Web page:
Why on earth am I setting out to write a book about Winston Churchill and George Orwell? What more is there to say? There have been thousands of books written about Churchill, and Orwell seems to grow more popular every year.
The answer is there is a lot more to be said, I hope, when both the lives, works, and times of these two Englishmen are considered at once, illuminating each other.
Winston Churchill and George Orwell were, in the formulation of the historian Simon Schama, “the architects of their time.” Together in the mid-20th century they led the way, politically and intellectually, in responding to the twin totalitarian threats of fascism and communism, and helping carve out a space in which liberal democracy could survive. Ironically, the system they helped save, which favors individual thinking and innovation, has gone on to devise just the sort of all-seeing surveillance system of “telescreens” that Orwell portrayed in his dystopian vision of the future, 1984.
So I think it is time to revisit first principles. Who were these men, what arguments did they use in preserving a space for the individual in modern life, and how did they make them? Those are the questions I intend to address over the next two or three years as I write what I am tentatively calling Churchill, Orwell and the Making of the 20th Century.
The two men were in many ways opposites. Churchill was a Tory aristocrat determined to preserve the British Empire. Orwell was a son of the middle class who served the Empire, then turned against it and became a socialist. Churchill was a champagne-loving bon vivant who despite his voluptuous ways lived nine decades, Orwell a self-denying ascetic who perished before the age of 50. One favored pale pink silk underwear, the other characteristically appeared in baggy corduroys, a tweed jacket, and unpolished shoes. The politician was a great orator, the writer an awkward speaker with a reedy, damaged voice. One led his nation to victory in World War II, while the other more or less sat it out as an invalid. And while they were contemporaries for decades in a nation with a tiny elite, there is no record of their actually meeting.
Despite those differences, they agreed on the most important question of their time: how to respond to fascism and communism. Churchill played the greatest role in the West in defeating the former, while Orwell was the intellectual leader of the West’s response to the latter. It was Orwell who coined the phrase “the Cold War.” Orwell was arguably the most important writer of his era, Churchill the 20th century’s most significant political leader.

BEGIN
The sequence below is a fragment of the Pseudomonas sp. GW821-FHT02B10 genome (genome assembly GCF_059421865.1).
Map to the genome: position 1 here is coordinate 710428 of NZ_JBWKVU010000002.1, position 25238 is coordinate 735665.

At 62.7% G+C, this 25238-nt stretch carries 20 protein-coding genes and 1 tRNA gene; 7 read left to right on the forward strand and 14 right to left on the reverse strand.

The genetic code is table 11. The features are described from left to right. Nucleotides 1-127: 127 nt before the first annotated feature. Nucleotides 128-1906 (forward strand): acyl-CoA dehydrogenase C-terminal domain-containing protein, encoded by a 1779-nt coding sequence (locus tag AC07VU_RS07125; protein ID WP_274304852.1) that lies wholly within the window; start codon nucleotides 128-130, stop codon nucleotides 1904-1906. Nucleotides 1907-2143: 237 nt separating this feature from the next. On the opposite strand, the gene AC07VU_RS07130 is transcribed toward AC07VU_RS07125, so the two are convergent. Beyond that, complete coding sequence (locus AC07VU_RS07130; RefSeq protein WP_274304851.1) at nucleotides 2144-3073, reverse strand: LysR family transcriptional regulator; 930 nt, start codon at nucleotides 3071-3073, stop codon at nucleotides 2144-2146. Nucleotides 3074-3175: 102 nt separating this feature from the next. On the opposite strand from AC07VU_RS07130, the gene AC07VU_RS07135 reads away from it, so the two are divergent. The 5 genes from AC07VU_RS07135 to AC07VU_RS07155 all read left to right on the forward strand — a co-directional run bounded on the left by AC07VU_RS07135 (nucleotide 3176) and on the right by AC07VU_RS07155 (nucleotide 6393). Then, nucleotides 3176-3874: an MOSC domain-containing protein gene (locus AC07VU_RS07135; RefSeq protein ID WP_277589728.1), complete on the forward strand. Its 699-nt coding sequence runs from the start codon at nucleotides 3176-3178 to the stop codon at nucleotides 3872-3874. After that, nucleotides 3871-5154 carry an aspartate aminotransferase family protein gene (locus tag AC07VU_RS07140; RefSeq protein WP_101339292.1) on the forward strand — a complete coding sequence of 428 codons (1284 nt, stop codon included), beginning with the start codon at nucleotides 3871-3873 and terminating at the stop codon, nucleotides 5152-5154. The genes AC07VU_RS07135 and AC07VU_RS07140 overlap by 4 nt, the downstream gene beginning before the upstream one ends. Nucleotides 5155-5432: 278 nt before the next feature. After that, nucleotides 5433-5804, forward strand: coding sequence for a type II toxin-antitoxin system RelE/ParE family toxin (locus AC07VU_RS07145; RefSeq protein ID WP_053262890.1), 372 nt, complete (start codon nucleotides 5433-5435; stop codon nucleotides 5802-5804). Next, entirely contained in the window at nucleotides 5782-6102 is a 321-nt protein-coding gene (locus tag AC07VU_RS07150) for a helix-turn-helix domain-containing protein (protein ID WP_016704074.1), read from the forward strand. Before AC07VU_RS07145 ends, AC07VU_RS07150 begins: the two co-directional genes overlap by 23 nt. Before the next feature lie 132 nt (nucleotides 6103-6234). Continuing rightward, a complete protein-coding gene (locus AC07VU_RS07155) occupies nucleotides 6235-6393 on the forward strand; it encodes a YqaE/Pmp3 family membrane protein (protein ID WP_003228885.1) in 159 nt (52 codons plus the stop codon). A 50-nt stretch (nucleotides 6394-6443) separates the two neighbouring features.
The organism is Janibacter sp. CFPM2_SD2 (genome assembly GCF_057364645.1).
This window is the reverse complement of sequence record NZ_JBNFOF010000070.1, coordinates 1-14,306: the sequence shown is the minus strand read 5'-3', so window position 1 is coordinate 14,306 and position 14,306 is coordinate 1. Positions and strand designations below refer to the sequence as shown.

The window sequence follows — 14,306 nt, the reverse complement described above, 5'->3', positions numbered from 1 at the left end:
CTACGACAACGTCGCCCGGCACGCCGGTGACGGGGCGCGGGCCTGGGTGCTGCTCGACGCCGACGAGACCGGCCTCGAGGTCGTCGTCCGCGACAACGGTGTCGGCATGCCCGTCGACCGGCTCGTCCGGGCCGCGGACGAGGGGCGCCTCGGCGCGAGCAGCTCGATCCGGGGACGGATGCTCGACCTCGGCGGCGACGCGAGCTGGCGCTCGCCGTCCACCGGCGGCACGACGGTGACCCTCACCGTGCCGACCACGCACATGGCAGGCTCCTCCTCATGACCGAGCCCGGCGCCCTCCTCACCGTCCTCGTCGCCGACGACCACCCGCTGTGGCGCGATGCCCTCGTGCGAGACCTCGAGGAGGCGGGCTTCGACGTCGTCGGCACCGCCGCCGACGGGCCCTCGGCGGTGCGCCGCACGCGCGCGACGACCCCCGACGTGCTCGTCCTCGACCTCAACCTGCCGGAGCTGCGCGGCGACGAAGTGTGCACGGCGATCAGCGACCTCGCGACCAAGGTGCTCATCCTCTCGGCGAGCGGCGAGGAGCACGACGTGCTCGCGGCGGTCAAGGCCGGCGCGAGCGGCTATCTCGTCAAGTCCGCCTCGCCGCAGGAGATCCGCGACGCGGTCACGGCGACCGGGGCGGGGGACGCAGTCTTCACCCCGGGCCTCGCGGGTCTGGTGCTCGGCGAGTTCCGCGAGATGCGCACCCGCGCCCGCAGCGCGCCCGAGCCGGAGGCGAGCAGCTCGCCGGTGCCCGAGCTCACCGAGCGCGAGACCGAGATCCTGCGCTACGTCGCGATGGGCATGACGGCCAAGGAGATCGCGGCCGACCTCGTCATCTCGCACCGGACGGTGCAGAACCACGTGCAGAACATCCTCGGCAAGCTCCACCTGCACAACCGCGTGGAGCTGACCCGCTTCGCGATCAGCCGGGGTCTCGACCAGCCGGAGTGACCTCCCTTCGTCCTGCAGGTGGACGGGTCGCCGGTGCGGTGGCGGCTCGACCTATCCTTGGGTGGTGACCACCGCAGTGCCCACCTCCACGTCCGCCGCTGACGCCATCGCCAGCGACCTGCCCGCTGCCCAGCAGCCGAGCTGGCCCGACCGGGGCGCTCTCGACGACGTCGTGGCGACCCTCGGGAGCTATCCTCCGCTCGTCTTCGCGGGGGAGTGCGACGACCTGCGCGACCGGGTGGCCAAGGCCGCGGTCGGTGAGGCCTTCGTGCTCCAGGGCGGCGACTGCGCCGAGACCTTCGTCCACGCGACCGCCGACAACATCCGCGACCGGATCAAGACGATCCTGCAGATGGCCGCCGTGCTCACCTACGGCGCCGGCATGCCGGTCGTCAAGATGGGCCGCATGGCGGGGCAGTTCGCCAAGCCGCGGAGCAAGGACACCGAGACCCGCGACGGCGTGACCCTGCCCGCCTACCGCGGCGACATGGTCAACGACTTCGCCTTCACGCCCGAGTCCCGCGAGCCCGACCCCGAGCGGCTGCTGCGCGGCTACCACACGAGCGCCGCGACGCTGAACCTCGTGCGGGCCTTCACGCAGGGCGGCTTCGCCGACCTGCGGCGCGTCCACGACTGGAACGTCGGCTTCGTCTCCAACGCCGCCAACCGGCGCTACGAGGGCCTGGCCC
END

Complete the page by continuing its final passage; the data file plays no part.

And on closer examination, the two have unexpected and illuminating similarities. Both had foreign mothers—Orwell’s was French and Churchill’s American—backgrounds that gave each a bit of an outsider’s perspective in xenophobic early-20th-century England. Neither attended a university. Instead, both grew to manhood in distant outposts of the British Empire. Both men worked as war correspondents of a sort, while young, and both joined their fights as well as covered them. Both were masters of the English language, but in very different ways: Churchill’s style is grand, anachronistically ponderous at times, while Orwell’s is sparse and clear. His anti-heroic style feels remarkably modern even today, six decades after his death.
Most importantly, both men possessed political foresight: In the 1930s, both saw that war with Germany was coming, and probably within a few years. Then, as Churchill moved toward victory in World War II, Orwell wrote Animal Farm, the first of the two novels that helped define his time. When Orwell wrote his masterpiece, 1984, he named his hero “Winston”—at a time when Churchill was the only British political leader often referred to by the public by his first name. Not surprisingly, 1984 was a book that Churchill admired deeply and read twice.
It’s worth lingering on the 1930s, a time of lengthening shadows across Europe. War was spreading in Asia and brewing in the West. Many people, especially the young and engaged, thought that liberal democracy was failing, and that there were only two choices available for the way forward: fascism or communism, the dynamic new ideologies beckoning from Berlin and Moscow. In the 1930s, the best and brightest, wrote the poet Stephen Spender, believed they were “about the end of Western civilization.”
Orwell and Churchill, each in his own way, insisted that there was a third way available. Churchill provided the leadership that preserved England when it stood alone against the Nazis. In the summer of 1940, England was a beleaguered island, literally and metaphorically, with barely an army left to its name. The British order of battle from that time reflects how much gear had been abandoned on the beaches of Belgium and France: The British army stood almost naked, possessing only a few hundred first-rate tanks and artillery pieces, about what one modern U.S. Army division fields today. But England had Churchill, and, as the collapse of France would demonstrate in June 1940, having him at the helm was more important than possessing a thousand tanks.